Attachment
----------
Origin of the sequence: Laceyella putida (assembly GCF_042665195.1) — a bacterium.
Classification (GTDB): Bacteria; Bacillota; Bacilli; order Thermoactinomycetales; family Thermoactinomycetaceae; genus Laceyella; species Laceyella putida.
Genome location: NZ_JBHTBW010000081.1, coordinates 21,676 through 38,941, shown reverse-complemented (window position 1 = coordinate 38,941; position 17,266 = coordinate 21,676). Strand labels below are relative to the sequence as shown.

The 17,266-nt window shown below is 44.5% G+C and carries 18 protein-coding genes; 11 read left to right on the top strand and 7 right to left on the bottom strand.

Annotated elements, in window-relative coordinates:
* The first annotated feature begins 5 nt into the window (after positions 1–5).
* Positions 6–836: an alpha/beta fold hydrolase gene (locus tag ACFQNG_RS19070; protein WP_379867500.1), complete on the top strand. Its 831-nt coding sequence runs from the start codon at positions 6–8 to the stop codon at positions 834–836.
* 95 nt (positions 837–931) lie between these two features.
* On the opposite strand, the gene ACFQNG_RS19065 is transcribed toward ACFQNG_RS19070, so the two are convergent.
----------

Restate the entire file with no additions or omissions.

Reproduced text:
Origin of the sequence: Laceyella putida (assembly GCF_042665195.1) — a bacterium.
Classification (GTDB): Bacteria; Bacillota; Bacilli; order Thermoactinomycetales; family Thermoactinomycetaceae; genus Laceyella; species Laceyella putida.
Genome location: NZ_JBHTBW010000081.1, coordinates 21,676 through 38,941, shown reverse-complemented (window position 1 = coordinate 38,941; position 17,266 = coordinate 21,676). Strand labels below are relative to the sequence as shown.

The 17,266-nt window shown below is 44.5% G+C and carries 18 protein-coding genes; 11 read left to right on the top strand and 7 right to left on the bottom strand.

Annotated elements, in window-relative coordinates:
* The first annotated feature begins 5 nt into the window (after positions 1–5).
* Positions 6–836: an alpha/beta fold hydrolase gene (locus tag ACFQNG_RS19070; protein WP_379867500.1), complete on the top strand. Its 831-nt coding sequence runs from the start codon at positions 6–8 to the stop codon at positions 834–836.
* 95 nt (positions 837–931) lie between these two features.
* On the opposite strand, the gene ACFQNG_RS19065 is transcribed toward ACFQNG_RS19070, so the two are convergent.